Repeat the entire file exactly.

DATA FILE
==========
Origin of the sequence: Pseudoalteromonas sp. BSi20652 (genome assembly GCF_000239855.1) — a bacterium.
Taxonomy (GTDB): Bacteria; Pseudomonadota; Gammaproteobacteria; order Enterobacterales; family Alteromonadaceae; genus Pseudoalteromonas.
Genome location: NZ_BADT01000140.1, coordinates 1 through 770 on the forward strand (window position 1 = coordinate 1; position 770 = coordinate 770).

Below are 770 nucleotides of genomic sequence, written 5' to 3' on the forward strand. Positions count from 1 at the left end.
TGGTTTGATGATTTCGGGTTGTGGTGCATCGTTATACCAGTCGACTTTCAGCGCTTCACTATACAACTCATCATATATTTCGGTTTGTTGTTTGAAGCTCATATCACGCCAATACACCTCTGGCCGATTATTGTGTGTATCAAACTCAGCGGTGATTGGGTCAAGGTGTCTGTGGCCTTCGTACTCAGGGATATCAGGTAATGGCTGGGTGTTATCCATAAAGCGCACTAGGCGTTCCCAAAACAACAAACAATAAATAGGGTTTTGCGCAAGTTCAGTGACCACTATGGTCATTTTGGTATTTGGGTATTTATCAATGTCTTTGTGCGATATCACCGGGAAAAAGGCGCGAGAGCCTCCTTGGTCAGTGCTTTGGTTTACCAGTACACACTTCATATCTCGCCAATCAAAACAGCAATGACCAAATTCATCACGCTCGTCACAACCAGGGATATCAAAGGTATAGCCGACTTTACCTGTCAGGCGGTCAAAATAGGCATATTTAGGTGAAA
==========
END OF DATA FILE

Origin of the sequence: Pseudoalteromonas sp. BSi20652 (genome assembly GCF_000239855.1) — a bacterium.
Taxonomy (GTDB): Bacteria; Pseudomonadota; Gammaproteobacteria; order Enterobacterales; family Alteromonadaceae; genus Pseudoalteromonas.
Genome location: NZ_BADT01000140.1, coordinates 1 through 770 on the forward strand (window position 1 = coordinate 1; position 770 = coordinate 770).

Below are 770 nucleotides of genomic sequence, written 5' to 3' on the forward strand. Positions count from 1 at the left end.
TGGTTTGATGATTTCGGGTTGTGGTGCATCGTTATACCAGTCGACTTTCAGCGCTTCACTATACAACTCATCATATATTTCGGTTTGTTGTTTGAAGCTCATATCACGCCAATACACCTCTGGCCGATTATTGTGTGTATCAAACTCAGCGGTGATTGGGTCAAGGTGTCTGTGGCCTTCGTACTCAGGGATATCAGGTAATGGCTGGGTGTTATCCATAAAGCGCACTAGGCGTTCCCAAAACAACAAACAATAAATAGGGTTTTGCGCAAGTTCAGTGACCACTATGGTCATTTTGGTATTTGGGTATTTATCAATGTCTTTGTGCGATATCACCGGGAAAAAGGCGCGAGAGCCTCCTTGGTCAGTGCTTTGGTTTACCAGTACACACTTCATATCTCGCCAATCAAAACAGCAATGACCAAATTCATCACGCTCGTCACAACCAGGGATATCAAAGGTATAGCCGACTTTACCTGTCAGGCGGTCAAAATAGGCATATTTAGGTGAAA